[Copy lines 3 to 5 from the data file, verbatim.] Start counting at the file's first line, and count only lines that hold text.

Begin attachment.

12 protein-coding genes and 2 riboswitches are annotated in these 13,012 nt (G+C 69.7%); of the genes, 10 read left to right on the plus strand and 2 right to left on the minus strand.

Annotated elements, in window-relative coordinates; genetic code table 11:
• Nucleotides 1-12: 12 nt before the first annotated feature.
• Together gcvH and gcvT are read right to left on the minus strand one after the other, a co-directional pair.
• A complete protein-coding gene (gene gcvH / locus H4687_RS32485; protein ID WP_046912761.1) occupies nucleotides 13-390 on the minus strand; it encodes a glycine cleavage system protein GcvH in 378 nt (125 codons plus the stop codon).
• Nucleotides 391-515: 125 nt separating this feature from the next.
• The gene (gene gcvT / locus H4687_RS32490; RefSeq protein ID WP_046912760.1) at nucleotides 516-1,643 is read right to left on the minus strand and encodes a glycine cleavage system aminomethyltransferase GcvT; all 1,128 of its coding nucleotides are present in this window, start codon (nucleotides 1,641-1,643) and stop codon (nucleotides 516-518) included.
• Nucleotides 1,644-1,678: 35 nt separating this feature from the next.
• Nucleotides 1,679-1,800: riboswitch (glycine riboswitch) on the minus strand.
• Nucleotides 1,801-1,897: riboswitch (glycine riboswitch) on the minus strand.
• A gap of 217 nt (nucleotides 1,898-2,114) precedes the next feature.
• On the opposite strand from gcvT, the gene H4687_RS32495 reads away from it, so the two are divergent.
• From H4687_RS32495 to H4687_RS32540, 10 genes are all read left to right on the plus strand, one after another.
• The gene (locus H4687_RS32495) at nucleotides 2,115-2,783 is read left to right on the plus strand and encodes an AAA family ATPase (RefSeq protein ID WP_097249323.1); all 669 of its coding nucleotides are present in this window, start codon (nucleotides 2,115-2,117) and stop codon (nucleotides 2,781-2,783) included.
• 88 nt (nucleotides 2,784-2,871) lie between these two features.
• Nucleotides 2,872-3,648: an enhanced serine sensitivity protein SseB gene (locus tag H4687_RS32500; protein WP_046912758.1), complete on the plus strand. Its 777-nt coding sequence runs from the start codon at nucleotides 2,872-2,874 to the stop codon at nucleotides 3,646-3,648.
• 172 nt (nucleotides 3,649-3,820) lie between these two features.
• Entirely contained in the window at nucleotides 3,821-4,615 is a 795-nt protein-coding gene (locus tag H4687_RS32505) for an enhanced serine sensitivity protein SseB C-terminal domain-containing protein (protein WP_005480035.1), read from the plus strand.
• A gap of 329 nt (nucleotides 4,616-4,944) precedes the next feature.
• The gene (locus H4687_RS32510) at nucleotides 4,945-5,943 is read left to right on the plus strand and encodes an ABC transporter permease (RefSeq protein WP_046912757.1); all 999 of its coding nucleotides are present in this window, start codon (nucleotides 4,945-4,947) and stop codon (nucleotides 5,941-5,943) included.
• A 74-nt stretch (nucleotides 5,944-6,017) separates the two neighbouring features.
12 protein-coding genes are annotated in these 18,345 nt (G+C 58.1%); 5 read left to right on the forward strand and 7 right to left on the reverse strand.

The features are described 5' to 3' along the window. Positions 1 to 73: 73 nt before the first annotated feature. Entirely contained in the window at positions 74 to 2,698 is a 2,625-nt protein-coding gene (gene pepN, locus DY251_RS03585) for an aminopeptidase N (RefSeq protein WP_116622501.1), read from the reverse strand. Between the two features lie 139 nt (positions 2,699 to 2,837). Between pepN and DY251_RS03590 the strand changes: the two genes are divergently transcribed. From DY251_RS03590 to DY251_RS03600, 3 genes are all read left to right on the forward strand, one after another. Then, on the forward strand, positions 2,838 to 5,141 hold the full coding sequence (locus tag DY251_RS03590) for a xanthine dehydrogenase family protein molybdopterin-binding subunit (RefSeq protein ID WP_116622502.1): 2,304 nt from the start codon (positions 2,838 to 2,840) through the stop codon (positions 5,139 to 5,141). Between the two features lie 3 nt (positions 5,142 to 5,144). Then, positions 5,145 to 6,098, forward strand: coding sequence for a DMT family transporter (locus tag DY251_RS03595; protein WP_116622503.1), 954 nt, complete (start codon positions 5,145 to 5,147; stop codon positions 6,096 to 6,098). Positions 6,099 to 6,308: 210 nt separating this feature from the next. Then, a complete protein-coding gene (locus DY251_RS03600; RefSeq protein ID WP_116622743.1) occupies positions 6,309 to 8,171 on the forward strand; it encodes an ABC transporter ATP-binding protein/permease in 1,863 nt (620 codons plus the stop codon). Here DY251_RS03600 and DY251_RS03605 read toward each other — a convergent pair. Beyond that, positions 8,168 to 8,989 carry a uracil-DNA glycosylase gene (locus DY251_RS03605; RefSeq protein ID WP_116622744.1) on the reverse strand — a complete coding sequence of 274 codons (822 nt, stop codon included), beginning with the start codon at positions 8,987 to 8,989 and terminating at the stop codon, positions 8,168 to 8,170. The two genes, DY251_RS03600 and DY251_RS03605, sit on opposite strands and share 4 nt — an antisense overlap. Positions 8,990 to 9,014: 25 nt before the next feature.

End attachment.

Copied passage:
• Nucleotides 1-12: 12 nt before the first annotated feature.
• Together gcvH and gcvT are read right to left on the minus strand one after the other, a co-directional pair.
• A complete protein-coding gene (gene gcvH / locus H4687_RS32485; protein ID WP_046912761.1) occupies nucleotides 13-390 on the minus strand; it encodes a glycine cleavage system protein GcvH in 378 nt (125 codons plus the stop codon).